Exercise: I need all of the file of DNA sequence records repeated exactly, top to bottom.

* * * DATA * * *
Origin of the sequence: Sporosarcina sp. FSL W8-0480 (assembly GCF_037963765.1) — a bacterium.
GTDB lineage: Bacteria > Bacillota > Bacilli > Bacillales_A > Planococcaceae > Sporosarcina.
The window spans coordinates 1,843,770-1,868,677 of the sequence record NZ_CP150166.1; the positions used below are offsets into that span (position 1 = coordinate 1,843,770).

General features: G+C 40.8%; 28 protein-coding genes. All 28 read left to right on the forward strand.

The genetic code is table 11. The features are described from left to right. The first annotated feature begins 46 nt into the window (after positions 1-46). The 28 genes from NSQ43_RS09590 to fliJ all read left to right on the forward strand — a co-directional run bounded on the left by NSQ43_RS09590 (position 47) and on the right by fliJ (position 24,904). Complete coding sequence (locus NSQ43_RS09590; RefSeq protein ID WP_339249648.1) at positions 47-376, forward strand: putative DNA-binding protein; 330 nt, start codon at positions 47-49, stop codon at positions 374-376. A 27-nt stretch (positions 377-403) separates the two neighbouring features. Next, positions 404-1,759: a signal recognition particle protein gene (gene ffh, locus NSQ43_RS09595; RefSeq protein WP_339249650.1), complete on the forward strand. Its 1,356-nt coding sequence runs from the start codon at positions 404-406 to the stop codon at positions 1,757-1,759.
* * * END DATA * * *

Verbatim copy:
Origin of the sequence: Sporosarcina sp. FSL W8-0480 (assembly GCF_037963765.1) — a bacterium.
GTDB lineage: Bacteria > Bacillota > Bacilli > Bacillales_A > Planococcaceae > Sporosarcina.
The window spans coordinates 1,843,770-1,868,677 of the sequence record NZ_CP150166.1; the positions used below are offsets into that span (position 1 = coordinate 1,843,770).

General features: G+C 40.8%; 28 protein-coding genes. All 28 read left to right on the forward strand.

The genetic code is table 11. The features are described from left to right. The first annotated feature begins 46 nt into the window (after positions 1-46). The 28 genes from NSQ43_RS09590 to fliJ all read left to right on the forward strand — a co-directional run bounded on the left by NSQ43_RS09590 (position 47) and on the right by fliJ (position 24,904). Complete coding sequence (locus NSQ43_RS09590; RefSeq protein ID WP_339249648.1) at positions 47-376, forward strand: putative DNA-binding protein; 330 nt, start codon at positions 47-49, stop codon at positions 374-376. A 27-nt stretch (positions 377-403) separates the two neighbouring features. Next, positions 404-1,759: a signal recognition particle protein gene (gene ffh, locus NSQ43_RS09595; RefSeq protein WP_339249650.1), complete on the forward strand. Its 1,356-nt coding sequence runs from the start codon at positions 404-406 to the stop codon at positions 1,757-1,759.